Bradley Manning's defence team is planning to ask US President Barack Obama to pardon the soldier sentenced to 35 years in prison for leaking hundreds of thousands of classified documents to whistleblower website WikiLeaks.
Shortly after Manning was sentenced, his attorney said he would ask the government for clemency.
Manning's lawyer, David Coombs, said on Wednesday he would file a request early next week with the department of the army with the hope of making its way to the President, asking him either to pardon Manning or commute his sentence to time served.
"The time for the president to protect whistleblowers rather than punishing them is now. The time for the president to pardon Manning is now," Coombs said at a news conference.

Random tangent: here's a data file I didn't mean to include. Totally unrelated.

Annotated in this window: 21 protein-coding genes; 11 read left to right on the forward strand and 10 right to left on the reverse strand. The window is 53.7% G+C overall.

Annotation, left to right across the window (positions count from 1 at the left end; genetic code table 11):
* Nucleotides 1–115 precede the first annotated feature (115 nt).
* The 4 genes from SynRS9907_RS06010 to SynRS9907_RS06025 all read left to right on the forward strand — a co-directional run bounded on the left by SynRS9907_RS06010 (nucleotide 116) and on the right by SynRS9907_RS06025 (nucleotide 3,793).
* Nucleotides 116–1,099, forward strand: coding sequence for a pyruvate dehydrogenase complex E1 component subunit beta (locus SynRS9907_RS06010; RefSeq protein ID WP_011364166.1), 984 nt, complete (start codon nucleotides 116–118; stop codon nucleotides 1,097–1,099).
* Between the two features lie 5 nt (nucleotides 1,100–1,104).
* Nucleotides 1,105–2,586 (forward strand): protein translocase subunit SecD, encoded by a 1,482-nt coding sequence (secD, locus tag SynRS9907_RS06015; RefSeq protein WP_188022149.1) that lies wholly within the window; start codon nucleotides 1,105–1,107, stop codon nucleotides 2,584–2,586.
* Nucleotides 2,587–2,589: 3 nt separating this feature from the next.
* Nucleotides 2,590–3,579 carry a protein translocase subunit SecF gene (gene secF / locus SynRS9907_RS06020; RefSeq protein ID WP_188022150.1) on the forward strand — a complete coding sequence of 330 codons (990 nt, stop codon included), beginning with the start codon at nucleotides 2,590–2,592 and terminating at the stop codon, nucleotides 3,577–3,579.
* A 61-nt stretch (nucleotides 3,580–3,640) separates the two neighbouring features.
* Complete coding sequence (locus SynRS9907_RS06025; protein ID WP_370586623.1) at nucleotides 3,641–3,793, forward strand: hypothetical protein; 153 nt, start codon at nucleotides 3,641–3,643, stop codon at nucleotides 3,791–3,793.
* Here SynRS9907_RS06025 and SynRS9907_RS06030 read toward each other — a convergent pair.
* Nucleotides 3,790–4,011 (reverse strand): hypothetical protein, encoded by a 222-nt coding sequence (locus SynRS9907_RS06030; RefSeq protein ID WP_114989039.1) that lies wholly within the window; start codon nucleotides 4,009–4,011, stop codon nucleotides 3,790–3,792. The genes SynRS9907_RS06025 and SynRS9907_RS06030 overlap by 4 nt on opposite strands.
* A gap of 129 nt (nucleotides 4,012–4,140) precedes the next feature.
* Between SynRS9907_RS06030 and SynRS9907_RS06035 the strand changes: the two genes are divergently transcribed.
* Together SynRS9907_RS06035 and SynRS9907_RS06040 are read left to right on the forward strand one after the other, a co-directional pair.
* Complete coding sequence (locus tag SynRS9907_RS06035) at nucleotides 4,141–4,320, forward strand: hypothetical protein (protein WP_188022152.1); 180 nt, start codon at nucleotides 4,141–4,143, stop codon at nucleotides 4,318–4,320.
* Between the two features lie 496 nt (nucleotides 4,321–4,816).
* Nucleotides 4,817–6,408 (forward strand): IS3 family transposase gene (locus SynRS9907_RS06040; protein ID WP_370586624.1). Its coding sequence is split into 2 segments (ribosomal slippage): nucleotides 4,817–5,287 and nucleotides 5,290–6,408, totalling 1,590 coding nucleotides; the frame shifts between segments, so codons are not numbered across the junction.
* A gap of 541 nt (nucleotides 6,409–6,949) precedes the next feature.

"I only wanted to help people. If you deny my request for a pardon, I will serve my time knowing that sometimes you have to pay a heavy price to live in a free society," Manning, 25, said in a statement issued by his attorney.
White House spokesman Josh Earnest said at a briefing that if Manning sought a presidential pardon, his request would be considered and processed like any other application for clemency.
"There's a process for pardon applications or clemency applications, I believe they're called. I'm not going to get ahead of that process. If there is an application that's filed by Mr Manning or his attorneys, that application will be considered in that process like any other application," White House deputy press secretary Josh Earnest told reporters.
Manning, 25, was convicted last month of multiple charges including violations of the Espionage Act for copying and disseminating the documents while serving as an intelligence analyst at a forward operating base in Iraq.
He faced up to 90 years of imprisonment. However, he was acquitted of the most serious charge - "aiding the enemy".
The files that he shared with WikiLeaks was posted on its website, revealing to the world some of the top secrets of the US government, causing embarrassment to the Obama Administration.